Sept. 24, 2012, 8:16 pm
ty from pps says:
Bunny -- Sounds like you shouldn't live there either... and perhaps probably since 2005.
Sept. 24, 2012, 10:08 pm
Prospect Heights Resident from Prospect Heights says:
Tal,

To be honest, if I was being forced out of my house, I'd be fighting like hell to remain. That said, knowing that homeowners were getting above market rates for their homes, I wouldn't be too unhappy at the end of the day. However, I would hope that I would still appreciate the project for all of the good that it is going to do for the borough. This is a part of the democratic process. You stand up and fight for your position, hoping to get the ear of your elected representatives and state judges. If you win, great. If you lose, move on and stop complaining, as it is not going to change anything (at least not in this instance).

But my issue is not with the fact that displaced homeowners are (or were) fighting to keep their homes; they have a legitimate gripe. My issue is with those who exaggerate the negatives of the arena and larger project. This project is a much-needed piece in the rebirth of Brooklyn.
Sept. 24, 2012, 11:24 pm
ty from pps says:
But Prospect Heights Resident... Haven't you heard? We're only a couple of days away from chaos. I suspect the upcoming concerts and basketball games will just turn into nightly mobs with pitchforks and torches. Everyone will be murdered and house burned. As BunnySunny suggested, "lock your doors and turn off the lights."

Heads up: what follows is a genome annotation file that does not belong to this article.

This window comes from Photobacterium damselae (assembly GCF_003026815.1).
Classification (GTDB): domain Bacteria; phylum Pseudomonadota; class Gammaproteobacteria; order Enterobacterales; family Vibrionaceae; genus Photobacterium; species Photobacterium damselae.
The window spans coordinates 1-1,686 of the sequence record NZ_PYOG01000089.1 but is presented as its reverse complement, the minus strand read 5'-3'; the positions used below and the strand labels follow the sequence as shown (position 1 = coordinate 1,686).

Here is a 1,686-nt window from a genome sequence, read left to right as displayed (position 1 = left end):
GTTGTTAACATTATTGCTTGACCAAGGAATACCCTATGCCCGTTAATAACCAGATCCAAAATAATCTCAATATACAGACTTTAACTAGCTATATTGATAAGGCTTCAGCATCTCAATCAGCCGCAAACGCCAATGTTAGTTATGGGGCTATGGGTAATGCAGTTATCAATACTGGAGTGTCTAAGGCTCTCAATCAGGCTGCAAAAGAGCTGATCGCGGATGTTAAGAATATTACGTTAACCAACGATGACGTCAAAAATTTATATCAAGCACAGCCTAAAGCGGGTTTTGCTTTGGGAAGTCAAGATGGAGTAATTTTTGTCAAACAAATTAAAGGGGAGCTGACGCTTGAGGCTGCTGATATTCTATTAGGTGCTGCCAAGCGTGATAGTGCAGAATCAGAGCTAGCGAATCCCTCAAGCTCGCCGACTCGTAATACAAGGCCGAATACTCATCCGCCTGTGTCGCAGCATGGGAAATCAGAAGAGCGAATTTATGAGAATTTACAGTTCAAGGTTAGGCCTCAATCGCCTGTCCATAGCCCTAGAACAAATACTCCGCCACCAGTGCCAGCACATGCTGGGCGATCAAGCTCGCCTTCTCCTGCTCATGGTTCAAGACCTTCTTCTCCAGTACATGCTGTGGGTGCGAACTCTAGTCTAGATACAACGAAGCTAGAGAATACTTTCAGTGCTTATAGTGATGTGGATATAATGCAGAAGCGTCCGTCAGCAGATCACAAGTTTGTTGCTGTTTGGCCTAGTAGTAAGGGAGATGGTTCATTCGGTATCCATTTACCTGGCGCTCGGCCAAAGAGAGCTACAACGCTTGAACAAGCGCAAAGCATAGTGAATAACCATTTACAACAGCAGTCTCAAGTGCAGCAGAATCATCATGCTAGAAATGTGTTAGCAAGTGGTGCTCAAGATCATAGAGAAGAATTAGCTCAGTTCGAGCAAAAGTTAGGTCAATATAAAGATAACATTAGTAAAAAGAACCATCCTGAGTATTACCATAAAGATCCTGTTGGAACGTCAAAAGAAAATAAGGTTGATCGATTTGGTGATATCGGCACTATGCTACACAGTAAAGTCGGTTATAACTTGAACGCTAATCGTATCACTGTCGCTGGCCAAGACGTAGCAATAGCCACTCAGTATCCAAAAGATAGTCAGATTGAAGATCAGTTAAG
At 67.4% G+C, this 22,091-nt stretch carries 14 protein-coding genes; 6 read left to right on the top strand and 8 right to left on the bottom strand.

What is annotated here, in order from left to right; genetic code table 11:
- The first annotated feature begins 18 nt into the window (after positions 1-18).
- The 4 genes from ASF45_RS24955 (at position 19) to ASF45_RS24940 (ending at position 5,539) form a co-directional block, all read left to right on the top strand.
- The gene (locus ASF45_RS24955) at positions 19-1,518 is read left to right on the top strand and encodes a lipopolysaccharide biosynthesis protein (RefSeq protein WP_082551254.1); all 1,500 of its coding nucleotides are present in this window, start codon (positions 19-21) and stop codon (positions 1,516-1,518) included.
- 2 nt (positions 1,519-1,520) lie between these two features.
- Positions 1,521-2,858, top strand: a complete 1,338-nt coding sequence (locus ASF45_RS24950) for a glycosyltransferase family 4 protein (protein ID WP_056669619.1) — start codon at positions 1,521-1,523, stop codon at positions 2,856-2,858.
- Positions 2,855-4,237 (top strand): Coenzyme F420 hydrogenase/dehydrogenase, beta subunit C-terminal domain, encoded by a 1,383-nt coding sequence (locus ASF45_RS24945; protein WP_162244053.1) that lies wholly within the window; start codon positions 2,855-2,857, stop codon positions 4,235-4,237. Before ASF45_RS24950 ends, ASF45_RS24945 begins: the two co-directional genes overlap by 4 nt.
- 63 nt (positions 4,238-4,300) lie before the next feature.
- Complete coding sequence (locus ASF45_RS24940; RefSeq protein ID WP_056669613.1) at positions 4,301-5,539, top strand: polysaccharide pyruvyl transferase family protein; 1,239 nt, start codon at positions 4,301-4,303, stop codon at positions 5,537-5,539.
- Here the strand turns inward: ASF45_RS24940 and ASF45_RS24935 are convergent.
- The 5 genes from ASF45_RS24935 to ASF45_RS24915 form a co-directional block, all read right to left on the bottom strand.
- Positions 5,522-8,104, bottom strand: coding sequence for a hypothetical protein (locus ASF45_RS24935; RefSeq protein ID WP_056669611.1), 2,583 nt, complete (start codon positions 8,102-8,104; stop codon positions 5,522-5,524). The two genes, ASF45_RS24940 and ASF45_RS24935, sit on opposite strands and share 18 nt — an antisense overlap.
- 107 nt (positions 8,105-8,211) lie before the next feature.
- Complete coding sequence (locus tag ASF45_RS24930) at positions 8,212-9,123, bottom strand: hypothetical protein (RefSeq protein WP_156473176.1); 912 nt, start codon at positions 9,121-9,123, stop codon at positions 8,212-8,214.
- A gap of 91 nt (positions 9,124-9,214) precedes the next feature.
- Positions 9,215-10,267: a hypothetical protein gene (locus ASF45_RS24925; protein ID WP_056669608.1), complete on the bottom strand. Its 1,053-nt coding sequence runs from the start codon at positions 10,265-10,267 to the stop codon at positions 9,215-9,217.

Oh, and there will also be a little traffic congestion.
Sept. 25, 2012, 8:56 am
Prospect Heights Resident from Prospect Heights says:
Yeah, ty, unfortunately these are more exaggerations being spread by those who are opposed to the arena (BunnySunny is just being ridiculous . . . although, sadly, I believe that he is serious). The arena is not going to bring chaos, but much needed opportunity to the area.
Sept. 25, 2012, 1:19 pm
Tal Barzilai from Pleasantville, NY says:
Prospect Heights Resident, for a person who has claimed to live in the area for more than a decade, you seem to sound like someone who has been living under a rock. Those living there were only given two choices and that was to sell to Ratner or lose it through eminent domain. Either way, what they were offered wouldn't be enough to live in the new apartments that would be there. This project has been a bait and switch from the start. Even right now, some of those who originally believed everything Ratner said hook, line, and sinker are now starting to realize that they have been used, but they are too little too late for that compared to those who were fighting it from the start. Honestly, I don't see how placing an arena near the borough's biggest traffic intersection is a plus when that really sounds more like a minus to me. If this was done through ULURP rather than SEQRA, it would never be approved especially for being placed in an area that is mostly residential and being within 200 feet of it. Still, I am glad there are those who really know what is going on like Oder, who does the AYR.
Sept. 25, 2012, 6:28 pm
ty from pps says:
Tal -- Are you going to be able to put this all behind you in time to see the Justin Bieber concert? I heard your mom bought you tickets.